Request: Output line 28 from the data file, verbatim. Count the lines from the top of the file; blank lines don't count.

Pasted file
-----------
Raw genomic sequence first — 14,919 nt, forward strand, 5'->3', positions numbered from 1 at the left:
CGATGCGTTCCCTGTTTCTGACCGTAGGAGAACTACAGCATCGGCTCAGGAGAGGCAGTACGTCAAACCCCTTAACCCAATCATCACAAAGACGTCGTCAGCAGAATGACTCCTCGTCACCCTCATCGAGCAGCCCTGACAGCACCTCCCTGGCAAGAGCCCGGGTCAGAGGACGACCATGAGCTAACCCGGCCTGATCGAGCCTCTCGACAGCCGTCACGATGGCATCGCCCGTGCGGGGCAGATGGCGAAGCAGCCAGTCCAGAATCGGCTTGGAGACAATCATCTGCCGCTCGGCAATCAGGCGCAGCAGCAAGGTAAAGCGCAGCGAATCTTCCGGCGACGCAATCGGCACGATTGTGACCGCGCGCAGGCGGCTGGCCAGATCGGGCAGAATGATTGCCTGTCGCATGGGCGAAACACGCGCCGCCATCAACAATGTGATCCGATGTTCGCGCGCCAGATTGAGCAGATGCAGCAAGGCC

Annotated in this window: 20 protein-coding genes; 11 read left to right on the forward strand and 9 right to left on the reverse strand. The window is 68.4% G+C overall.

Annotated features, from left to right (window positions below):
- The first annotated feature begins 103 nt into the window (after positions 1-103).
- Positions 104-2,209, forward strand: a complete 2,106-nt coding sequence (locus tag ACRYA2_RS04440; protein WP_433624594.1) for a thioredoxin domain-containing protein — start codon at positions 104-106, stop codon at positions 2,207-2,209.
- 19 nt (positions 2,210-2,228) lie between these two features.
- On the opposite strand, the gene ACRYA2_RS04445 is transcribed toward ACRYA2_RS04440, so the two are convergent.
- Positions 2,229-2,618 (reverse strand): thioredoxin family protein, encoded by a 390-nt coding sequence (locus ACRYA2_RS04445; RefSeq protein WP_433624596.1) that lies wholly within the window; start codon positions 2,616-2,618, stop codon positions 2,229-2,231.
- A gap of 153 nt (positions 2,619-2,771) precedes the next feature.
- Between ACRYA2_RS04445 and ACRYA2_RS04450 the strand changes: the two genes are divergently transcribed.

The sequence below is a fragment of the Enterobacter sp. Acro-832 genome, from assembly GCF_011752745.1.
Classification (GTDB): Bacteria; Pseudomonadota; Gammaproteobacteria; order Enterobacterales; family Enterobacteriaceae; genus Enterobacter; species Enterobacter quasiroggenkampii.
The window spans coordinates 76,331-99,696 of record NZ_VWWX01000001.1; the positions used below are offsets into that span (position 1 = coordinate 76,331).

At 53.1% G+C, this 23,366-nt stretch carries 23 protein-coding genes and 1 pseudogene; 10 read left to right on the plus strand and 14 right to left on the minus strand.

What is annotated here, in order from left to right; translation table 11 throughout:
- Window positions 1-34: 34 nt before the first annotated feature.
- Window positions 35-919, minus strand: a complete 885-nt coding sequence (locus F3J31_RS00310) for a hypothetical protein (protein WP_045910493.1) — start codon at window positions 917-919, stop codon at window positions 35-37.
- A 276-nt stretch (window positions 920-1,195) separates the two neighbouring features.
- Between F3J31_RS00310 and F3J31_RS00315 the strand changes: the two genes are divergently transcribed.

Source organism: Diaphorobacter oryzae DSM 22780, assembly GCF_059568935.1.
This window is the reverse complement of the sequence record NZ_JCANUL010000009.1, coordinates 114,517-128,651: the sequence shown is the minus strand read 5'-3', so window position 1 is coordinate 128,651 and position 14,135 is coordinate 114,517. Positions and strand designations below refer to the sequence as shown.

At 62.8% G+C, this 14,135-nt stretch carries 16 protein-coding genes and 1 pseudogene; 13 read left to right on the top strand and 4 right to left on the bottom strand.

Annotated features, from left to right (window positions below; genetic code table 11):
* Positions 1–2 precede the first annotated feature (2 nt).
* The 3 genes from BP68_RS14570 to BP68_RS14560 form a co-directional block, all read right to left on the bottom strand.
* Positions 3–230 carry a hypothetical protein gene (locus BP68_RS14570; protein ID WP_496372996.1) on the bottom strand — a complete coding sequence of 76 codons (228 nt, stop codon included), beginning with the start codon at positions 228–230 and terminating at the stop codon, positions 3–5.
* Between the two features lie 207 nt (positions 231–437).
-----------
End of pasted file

* Between the two features lie 207 nt (positions 231–437).